Let’s please save KiwiSaver from the axe


Dr Susan St John and Claire Dale

The NZ Institute have recently come out swinging the axe for KiwiSaver in a new report that suggests NZ’s rainy day fund could help solve economic pain of Covid-19. The language is somewhat sensationalized, for example, the author of the report is quoted saying:

“How many folk know that the Government still spends about $1 billion a year on KiwiSaver subsidies even though rigorous evaluations of the scheme’s performance found it to be a complete flop?“ 

Without providing any reference for those “rigorous evaluations of the scheme’s performance”, he then goes on to say:

“At the very least, KiwiSaver subsidies are a luxury we can’t afford right now and they should cease.” 

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The report’s author is an ex-Treasury econometrician who has been of part of a group of like-minded economists whose analysis of the available data between 2006-2010 form the basis of at least 6 Treasury papers and articles. The latest, published in the New Zealand Economic Papers in 2017, and also based on data pre 2010 is named “KiwiSaver and the accumulation of net wealth”, 

Using the same limited and out-of-date data sources, two other commentators have also weighed in.  In Rob Stock’s March article, Call to suspend 800 million KiwiSaver subsidies during COVID crisis,  they claim:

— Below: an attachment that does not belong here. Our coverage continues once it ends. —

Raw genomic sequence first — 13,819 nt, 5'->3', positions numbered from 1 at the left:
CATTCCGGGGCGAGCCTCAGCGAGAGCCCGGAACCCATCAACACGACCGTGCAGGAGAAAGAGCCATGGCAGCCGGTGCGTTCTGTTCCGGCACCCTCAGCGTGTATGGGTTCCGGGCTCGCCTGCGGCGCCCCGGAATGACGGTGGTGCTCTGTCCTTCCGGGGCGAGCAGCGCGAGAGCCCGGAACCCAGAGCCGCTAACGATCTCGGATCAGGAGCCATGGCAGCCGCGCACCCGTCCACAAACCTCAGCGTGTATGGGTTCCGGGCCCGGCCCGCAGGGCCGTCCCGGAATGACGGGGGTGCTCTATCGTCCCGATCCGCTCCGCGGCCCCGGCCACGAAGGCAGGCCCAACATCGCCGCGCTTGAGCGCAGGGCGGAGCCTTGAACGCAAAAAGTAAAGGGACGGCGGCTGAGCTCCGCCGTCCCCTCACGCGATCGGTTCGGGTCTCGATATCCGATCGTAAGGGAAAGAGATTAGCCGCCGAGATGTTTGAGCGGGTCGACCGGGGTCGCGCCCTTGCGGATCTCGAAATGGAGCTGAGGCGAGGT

“KiwiSaver was always “a solution for a problem which did not exist… Subsidising KiwiSaver was a silly idea at the best of times. It becomes even sillier at the worst of times….What we should be doing is allowing people with KiwiSaver to take out $2000 a month providing they give us a certificate that they have reduced income, or have been laid off because of coronavirus.”

This urge to ensure that the small retirement savings that low income people have accumulated in KiwiSaver are eroded pre-retirement is very strange considering the timing – in early 2020, just as sharemarkets were tanking.  The long-term consequence on the distribution of income for future retirees is ignored. Particularly worrying is the situation of those in their late 50s and early 60s who have lost jobs and are the least likely to be re-employed or to be able to repair their balance sheets.   

Of course, there will be cases where early access to KiwiSaver is justified and sensible, but in a well-functioning society such cases should be rare, even in a crisis. There are other options to drawing on KiwiSaver balances – including better income support in the welfare system, and increasing availability of low- and no-interest loans from not-for-profit microfinance providers. The Commission for Financial Capability’s sorted.org.nz provides online advice, and Financial Mentors offer free services throughout New Zealand. 

The more substantive issue is the animosity to the use of ‘taxpayer’ money to subsidise saving and the implicit idea that KiwiSaver was a mistaken policy that has been proven ‘not to work’. The Treasury-based body of work is entirely founded on the idea that KiwiSaver should be judged on whether it has increased saving. This is too big an issue to cover here but suffice to say it overlooks for example that the form of saving is important too.    

In terms of their own criterion for success, the Treasury-based studies show that about one third of KiwiSaver funds can be attributed to new saving. Disparagingly however, they frame it that only about one third of KiwiSaver funds can be attributed to new saving.”   Leaving aside criticisms of the methodology, this finding scarcely supports the conclusion that KiwiSaver has been “a complete flop”.  Today, one third of the over $57 billion that has been accumulated in KiwiSaver accounts represents a significant gain in individuals’ retirement savings. 

The authors could have more usefully said: